Anyway, check out this interview from a successful author from this site. 

Not Homogeneous

Job hunting has drastically changed over the last decade.  Before, you printed out dozens of hard copy résumés on nice bond or linen paper, and then hunted through the few internet job boards or newspaper ads, searching for companies to send those beautiful specimens to.

Today, you look through the numerous internet job boards, placement agencies, or company career sites looking for an opportunity that matches your particular set of qualifications; assuming there is such a thing.  You then hit the “Apply Now” button.  This takes you into what they say will be a twenty minute process, but the reality is that it takes an hour to complete all their fields, upload your résumé, write and upload your cover letter; which they never provide a human name or address for, so your letter is to “Whom it may concern” or something to that effect.

You then hit the submit button and hope you make it through all the company’s computer algorithms and your résumé actually is selected as one of the potential interview candidates.  That is assuming they have algorithms.  If you are dealing with a company that has a personal touch, you may be part of the vast sea of a couple hundred applicants for that position.  Do you want to place a bet on the likelihood your résumé will ever see anything but the equivalent of the cyber round file?  Didn’t think so.

So what do you do?  How do you stand out in a sea of two hundred applicants if you aren’t even seen?  While technology has made sending out résumés an automated process, it has taken out the human element as well.  Everyone becomes one homogeneous commodity. Nothing special, nothing personal, nothing more than a list of data that may or may not stand up to the algorithm set for the ideal candidate.

I have never lacked a job in my life, well at least until now, when I want to completely change career paths.  I have never considered myself a homogeneous commodity, and now I am reduced to just that.  I am not a person with a unique set of abilities, talents, and experiences, but only a set of skills, education, and qualifications that are randomly selected by those that seem to have a lock on the ideal candidate.  So much for thinking outside the box.  No need for being wonderfully talented, personable, and easily adaptable.  You just have to have the right number of years and/or degree, and you might get plucked from the abyss.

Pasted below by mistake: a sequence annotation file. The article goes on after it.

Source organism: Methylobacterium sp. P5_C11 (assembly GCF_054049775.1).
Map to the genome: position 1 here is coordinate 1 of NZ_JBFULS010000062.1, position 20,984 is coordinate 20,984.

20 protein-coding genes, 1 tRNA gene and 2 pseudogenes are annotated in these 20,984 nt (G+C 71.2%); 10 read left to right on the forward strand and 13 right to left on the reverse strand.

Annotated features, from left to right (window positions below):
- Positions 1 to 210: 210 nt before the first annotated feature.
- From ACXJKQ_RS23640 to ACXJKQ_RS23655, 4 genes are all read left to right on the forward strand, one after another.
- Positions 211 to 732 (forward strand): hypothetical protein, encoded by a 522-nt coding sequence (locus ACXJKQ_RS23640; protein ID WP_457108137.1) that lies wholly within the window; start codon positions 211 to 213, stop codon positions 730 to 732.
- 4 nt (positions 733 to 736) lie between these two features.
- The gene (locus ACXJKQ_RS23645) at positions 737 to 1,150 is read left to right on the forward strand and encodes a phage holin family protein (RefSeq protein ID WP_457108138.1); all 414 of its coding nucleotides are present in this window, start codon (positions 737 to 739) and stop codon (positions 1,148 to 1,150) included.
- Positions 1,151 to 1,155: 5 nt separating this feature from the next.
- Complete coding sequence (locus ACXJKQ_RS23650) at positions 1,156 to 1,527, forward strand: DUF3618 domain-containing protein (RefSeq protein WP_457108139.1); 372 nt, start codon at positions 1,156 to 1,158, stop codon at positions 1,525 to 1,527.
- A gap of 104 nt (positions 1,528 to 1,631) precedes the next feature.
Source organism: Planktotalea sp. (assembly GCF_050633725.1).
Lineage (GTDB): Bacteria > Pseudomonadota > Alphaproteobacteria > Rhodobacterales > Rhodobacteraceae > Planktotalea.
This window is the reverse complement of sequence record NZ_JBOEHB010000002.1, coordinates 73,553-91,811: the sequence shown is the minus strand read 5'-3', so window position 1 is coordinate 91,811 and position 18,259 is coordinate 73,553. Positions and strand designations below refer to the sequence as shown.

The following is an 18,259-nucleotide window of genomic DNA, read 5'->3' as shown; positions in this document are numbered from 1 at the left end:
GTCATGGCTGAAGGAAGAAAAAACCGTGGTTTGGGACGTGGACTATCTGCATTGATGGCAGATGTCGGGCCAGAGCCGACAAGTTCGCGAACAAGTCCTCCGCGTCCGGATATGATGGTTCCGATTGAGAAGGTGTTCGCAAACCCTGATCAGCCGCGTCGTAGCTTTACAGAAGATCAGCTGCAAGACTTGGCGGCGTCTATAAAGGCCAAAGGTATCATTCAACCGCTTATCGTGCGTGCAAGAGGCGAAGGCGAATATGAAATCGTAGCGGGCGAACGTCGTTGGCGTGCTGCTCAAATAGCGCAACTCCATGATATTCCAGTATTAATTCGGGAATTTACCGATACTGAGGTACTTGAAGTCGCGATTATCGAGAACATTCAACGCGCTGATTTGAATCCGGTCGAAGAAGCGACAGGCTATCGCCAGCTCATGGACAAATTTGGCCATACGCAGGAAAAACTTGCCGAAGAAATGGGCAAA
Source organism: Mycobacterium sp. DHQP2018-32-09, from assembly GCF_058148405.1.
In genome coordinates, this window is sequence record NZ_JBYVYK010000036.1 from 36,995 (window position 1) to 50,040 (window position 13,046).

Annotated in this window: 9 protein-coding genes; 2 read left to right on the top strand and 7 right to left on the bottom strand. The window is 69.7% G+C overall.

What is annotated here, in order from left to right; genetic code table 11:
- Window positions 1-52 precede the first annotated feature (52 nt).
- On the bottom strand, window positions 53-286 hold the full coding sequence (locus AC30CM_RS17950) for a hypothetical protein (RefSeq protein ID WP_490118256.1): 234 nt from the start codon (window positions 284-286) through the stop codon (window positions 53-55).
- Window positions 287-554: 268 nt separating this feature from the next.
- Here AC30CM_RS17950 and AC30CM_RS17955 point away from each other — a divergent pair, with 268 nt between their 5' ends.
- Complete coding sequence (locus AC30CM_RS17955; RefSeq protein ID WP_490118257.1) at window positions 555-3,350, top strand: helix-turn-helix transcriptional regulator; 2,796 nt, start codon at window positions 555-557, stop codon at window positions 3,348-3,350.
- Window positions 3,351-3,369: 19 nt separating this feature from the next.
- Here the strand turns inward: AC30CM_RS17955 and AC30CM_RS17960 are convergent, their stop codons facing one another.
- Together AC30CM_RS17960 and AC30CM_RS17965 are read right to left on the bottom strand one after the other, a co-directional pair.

I laugh when I see a ten year experience requirement for an administrative assistant or executive assistant.  Really?  How hard is it to type correspondence, send a fax, an email, schedule an appointment, or make travel arrangements?  Most college students can do these tasks, and yet, someone with twenty-five years of business experience isn’t qualified to handle a phone call apparently.  Go figure.

I thought finding a simple nine-to-five day job would be an easy thing—well, it used to be.  Nope! Not that easy.  Does that mean I am going to give up, and let the system dictate my worth?  Absolutely not!  I know there is a company out there that will actually review all two hundred applications, maybe see my faxed résumé, and realize that someone with my level of experience in various fields, my entrepreneur drive, coupled with my intrapreneur talent (an employee with a flair for innovation and risk-taking who is given unusual freedom to develop products or subsidiary businesses within a company) is exactly what they need.

In the meantime, I am going to live by this quote from Streams in the Desert by L.B. Cowman:

“Never pray for an easier life—pray to be a stronger person!  Never pray for tasks equal to your power—pray for power equal to your tasks.  Then doing your work will be no miracle—you will be the miracle.” Phillips Brooks